Once you know what caused the damage, you can always locate in your policy where it’s covered. If you can’t find where it’s included or excluded, then call your agent!
Since you determined what caused the damage, they will be able to advise you if it’s most likely covered or not. The assigned insurance adjuster will later confirm coverage.
It will take me a 3,000+ word blog post to detail how to read your insurance policy; that post is coming very soon. But for the time being, here is cheat sheet based on your policy form listed on your dec page:
|DWG-1 and DWG-2, DP -1, DP -2, HO-2, HO-6||You will see your covered perils listed. AKA Named Peril Policy. If it is not listed, it is not covered.|
|DWG -3, DP-3, HO-3, H 00 03, HO-5||All Perils included UNLESS specifically excluded. Remember, endorsements could replace coverage language.|
|Your Policy says NAMED PERILS||Only those perils are covered.|
|Policy says PERILS INSURED AGAINST||Includes all perils UNLESS specifically excluded. Remember, endorsements could replace coverage language.|
Please note this is just a simple graphic to help you locate your info in your policy. A more detailed explanation is genuinely required. This is not referring to personal property losses.
If your claim appears covered, start surveying the damage.
- Prepare a list with categories of each room that sustained damage.
- Under each room, document damage to the ceiling, walls, and flooring.
- Continue with listing damaged contents (personal property) with my handy personal property inventory form.
If you have minimal damage, go ahead and get a contractor’s quote to determine if the damage will exceed your deductible.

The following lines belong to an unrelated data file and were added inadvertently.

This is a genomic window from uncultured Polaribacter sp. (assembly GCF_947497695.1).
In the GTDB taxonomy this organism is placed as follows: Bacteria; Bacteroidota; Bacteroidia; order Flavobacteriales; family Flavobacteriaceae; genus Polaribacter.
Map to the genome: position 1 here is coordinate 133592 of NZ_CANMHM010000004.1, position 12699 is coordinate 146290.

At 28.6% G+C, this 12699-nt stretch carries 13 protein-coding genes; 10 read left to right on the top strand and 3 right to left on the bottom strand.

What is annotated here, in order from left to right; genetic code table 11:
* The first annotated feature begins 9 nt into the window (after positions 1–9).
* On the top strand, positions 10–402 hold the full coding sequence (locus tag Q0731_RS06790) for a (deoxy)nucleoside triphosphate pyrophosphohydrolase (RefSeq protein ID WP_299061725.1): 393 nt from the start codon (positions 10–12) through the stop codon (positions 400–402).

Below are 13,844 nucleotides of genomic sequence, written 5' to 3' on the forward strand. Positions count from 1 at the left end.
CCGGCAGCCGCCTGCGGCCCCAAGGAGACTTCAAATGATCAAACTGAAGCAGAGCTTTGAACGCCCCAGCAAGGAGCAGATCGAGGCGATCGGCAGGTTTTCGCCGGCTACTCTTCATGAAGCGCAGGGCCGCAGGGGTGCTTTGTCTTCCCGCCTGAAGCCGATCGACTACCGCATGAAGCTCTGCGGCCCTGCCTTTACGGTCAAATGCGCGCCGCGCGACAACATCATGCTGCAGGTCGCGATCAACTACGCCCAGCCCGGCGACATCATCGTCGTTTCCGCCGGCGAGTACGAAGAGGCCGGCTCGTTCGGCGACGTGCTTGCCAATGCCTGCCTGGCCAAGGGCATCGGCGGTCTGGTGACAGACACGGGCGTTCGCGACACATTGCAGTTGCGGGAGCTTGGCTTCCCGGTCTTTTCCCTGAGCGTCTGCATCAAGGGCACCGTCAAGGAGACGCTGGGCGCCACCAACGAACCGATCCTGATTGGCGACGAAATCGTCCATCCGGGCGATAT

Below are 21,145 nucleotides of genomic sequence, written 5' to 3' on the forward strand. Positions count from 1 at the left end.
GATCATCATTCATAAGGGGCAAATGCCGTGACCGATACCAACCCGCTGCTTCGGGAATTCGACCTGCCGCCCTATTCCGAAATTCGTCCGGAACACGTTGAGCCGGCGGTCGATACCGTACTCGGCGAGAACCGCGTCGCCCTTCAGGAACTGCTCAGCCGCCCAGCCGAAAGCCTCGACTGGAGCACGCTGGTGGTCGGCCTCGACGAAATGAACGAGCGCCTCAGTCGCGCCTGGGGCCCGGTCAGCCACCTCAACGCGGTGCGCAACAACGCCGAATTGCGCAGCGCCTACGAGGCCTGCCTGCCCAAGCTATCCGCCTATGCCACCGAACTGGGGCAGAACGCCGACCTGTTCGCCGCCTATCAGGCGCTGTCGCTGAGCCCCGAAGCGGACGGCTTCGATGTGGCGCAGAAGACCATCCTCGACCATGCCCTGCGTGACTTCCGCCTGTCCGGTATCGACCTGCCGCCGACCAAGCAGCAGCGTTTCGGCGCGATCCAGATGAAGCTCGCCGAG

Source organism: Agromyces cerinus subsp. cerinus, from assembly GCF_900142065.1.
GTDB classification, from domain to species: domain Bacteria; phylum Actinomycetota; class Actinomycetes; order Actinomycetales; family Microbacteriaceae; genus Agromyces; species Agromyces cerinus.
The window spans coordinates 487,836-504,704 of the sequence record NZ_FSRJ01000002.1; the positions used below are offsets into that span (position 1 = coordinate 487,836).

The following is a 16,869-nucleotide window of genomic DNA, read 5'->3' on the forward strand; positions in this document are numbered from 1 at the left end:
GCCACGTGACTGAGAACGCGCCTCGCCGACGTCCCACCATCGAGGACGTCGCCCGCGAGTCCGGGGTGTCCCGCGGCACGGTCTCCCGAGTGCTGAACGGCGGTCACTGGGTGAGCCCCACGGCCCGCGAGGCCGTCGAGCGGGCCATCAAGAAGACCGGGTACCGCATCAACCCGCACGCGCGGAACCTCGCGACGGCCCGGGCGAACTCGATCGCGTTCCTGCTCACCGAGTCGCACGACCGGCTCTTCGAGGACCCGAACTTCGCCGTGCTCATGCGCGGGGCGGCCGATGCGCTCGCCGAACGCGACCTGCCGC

You can make repairs yourself and keep your receipts if you wish to go that route. Just know that the insurance company must determine coverage and reimbursement costs. They may be more inclined to pay you based on a contractor’s invoice. All companies vary and reimbursement is based on their guidelines.
When I would recommend to call your agent immediately and file an insurance claim:
|You have a fire loss of any severity.|
|If you have a significant water loss or structural loss (tree falling on your property).|
|Someone causes damage to your property like a vehicle impact. If a contractor is performing work at your home and makes a mistake, that results in damages to your home.|
|If there is a major catastrophe in your area, I would file a claim if there is any indication of damage. When there is widespread damage, most likely you are affected in some way.|
|Legit, significant damage should be claimed.|
When you should consider your options before calling in an insurance claim:
|Several minor claims that could have been prevented could impact your insurance premium.|
|Unjust claims should not be called in.|
|If a roofer randomly knocks on your door and says that you have roof damage, please consider their intentions and motivations. Find out what is damaged and when it occurred.|
Based on the above information here is a recap to consider:
- Determine the severity of your loss.
- Determine if you or a professional is required to find the cause of loss.
- Total the costs and repairs, and determine if it exceeds your deductible.
- Determine if your loss is covered.
- If someone else caused damaged.
- Determine if there has been widespread damage in your area.
- Determine a roofer/ contractor’s intentions when randomly knocking on your door or soliciting repairs.
- Here is a good article regarding claims affecting your premium.
When in doubt, call your agent and discuss your concerns. Before you call them, try and have as much information ready so they can assist you in the best possible way. Always trust your gut. If you are genuinely concerned with the damage you find, then call in the claim.
While I cannot assist you in consultation or direction of your decision, I can advise you on what questions to ask or what information you should have for your agent or adjuster. Feel free to comment below or send me a message here.
The Curious Confidential: Will you file a claim based on information from the blog post?
Great information to have on hand
Thank you for reading the article! I’m glad it was helpful for you.